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Evaluation of Selenium as a Systemic Vole Repellent in Hybrid Poplars

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The ability of a systemic selenium compound (SeO2) to reduce vole damage in hybrid poplars was tested in a feeding trial using captive voles. Selenium was applied to the soil around the base of trees twice during the growing season as 1000 mg SeO2 in 30 ml water. Treated cuttings achieved selenium concentrations of 6.43 ppm, over 9 × greater than controls (P < 0.001). Cuttings were taken from these treated and control trees, and offered to captive voles in a two-choice feeding trial. No significant differences (P = 0.205) in feeding were found between the selenium-treated and control cuttings. Although treated trees had higher levels of selenium than control trees, it appears that the concentrations tested did not reduce vole feeding on hybrid poplars. West. J. Appl. For. 18(3):163–165.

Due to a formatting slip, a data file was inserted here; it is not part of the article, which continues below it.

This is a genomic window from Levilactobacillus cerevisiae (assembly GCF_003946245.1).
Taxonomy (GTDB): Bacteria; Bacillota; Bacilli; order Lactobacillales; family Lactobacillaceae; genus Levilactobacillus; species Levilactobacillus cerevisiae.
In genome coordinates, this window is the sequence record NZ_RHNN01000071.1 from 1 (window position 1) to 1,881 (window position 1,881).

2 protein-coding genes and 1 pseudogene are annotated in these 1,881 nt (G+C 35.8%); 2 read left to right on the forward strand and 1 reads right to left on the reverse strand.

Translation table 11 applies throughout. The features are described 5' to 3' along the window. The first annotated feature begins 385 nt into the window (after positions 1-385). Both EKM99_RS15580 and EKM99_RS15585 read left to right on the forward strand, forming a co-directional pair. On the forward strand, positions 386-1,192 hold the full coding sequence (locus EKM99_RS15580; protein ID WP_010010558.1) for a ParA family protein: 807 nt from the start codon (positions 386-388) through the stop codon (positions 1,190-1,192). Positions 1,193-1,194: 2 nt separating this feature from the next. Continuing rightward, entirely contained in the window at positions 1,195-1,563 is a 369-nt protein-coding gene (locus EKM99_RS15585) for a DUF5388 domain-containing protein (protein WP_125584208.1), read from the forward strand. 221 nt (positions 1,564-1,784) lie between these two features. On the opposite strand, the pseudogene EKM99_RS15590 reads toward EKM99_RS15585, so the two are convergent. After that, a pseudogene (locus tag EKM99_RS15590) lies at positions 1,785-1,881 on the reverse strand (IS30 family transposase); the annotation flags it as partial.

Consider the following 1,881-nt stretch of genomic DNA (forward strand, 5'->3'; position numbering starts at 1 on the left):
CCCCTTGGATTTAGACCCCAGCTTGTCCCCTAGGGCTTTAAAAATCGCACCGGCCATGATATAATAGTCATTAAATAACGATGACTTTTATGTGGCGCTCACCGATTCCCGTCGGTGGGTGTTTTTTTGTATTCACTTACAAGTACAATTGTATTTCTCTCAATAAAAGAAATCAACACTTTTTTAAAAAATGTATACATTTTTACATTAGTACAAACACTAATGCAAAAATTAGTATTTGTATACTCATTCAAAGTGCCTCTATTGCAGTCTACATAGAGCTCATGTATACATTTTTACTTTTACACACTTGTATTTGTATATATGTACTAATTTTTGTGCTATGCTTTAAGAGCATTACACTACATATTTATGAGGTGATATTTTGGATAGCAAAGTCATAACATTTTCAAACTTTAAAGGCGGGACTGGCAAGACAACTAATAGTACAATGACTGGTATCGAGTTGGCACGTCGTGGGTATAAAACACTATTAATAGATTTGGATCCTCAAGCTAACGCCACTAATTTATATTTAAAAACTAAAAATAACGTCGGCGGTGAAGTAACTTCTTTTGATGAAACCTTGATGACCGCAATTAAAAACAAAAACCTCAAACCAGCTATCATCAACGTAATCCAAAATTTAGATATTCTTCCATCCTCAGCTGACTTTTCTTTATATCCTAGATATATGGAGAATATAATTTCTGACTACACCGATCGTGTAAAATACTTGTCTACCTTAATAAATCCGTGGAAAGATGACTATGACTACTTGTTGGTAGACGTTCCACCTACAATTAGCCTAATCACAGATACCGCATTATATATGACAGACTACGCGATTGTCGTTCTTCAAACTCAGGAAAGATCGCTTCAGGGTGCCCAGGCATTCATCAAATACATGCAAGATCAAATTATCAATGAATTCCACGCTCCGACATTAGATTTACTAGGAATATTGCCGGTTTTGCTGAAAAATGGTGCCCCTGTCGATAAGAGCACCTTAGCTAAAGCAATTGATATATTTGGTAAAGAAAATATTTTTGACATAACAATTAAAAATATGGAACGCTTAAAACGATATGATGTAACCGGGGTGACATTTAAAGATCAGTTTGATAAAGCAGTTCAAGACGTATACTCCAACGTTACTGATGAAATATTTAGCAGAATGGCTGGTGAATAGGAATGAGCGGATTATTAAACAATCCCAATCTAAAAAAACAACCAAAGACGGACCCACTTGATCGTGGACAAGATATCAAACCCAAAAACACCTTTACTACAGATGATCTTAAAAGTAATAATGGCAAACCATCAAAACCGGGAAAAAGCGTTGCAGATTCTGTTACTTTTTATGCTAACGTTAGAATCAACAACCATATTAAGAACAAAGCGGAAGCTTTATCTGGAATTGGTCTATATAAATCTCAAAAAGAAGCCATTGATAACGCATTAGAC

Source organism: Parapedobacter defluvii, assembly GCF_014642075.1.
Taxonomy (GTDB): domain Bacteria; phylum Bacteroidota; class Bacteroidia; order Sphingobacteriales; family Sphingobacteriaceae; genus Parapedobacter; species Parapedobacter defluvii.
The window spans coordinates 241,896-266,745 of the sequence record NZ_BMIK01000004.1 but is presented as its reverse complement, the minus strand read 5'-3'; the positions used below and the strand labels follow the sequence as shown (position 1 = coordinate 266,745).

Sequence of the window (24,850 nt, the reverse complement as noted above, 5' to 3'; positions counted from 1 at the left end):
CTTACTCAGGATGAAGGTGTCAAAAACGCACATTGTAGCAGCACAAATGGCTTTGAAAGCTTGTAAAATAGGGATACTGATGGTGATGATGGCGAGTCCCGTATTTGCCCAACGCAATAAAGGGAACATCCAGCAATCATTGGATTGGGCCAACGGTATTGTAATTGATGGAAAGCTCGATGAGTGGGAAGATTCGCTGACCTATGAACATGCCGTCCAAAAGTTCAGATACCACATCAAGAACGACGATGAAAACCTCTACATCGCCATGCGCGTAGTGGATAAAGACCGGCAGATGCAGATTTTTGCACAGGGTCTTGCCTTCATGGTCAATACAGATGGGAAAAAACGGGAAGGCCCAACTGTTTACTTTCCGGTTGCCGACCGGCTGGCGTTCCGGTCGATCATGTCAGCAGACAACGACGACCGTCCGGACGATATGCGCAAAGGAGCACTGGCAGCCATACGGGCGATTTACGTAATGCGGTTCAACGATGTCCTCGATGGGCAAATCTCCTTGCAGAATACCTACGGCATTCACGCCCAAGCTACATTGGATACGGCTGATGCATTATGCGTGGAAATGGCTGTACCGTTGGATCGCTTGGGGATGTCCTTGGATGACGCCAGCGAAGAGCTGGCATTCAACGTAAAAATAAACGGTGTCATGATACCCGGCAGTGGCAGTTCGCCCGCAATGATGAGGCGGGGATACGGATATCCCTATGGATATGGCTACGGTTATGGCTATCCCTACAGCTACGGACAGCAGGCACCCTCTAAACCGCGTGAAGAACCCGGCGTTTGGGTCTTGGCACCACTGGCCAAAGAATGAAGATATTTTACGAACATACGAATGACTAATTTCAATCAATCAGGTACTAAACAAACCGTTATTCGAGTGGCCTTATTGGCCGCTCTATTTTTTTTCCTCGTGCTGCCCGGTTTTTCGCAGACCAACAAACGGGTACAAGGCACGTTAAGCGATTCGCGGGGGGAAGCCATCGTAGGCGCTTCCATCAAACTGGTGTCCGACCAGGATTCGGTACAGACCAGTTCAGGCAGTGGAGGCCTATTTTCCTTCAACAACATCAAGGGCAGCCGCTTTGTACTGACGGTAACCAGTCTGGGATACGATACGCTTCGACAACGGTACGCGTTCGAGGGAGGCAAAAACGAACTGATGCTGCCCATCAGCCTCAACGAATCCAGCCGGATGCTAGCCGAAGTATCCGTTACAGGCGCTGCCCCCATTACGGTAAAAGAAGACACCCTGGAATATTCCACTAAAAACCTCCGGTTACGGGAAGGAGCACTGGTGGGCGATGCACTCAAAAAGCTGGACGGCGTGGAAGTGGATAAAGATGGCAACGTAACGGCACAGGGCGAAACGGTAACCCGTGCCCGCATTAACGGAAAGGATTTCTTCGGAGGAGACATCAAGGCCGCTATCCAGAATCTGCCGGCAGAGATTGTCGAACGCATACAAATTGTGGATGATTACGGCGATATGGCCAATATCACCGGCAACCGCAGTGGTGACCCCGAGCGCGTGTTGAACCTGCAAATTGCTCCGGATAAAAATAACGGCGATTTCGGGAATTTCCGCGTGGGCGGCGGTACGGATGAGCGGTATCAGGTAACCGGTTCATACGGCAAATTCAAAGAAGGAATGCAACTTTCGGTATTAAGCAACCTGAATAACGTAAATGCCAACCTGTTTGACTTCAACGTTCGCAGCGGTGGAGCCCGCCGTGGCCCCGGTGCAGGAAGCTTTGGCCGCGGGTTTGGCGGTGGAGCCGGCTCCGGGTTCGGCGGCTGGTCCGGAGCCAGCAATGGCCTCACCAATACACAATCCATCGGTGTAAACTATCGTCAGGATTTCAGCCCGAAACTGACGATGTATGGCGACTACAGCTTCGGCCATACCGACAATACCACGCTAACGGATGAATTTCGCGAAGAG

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Keywords: Hybrid poplar; Microtus; Populus; environmental management; forest; forest management; forest resources; forestry; forestry research; forestry science; natural resource management; natural resources; repellent; selenium; vole

Document Type: Miscellaneous

Publication date: 2003-07-01

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  • Each regional journal of applied forestry focuses on research, practice, and techniques targeted to foresters and allied professionals in specific regions of the United States and Canada. The Western Journal of Applied Forestry covers the western United States, including Alaska, and western Canada; WJAF will also consider manuscripts reporting research in northern Mexico that has potential application in the southwestern United States.
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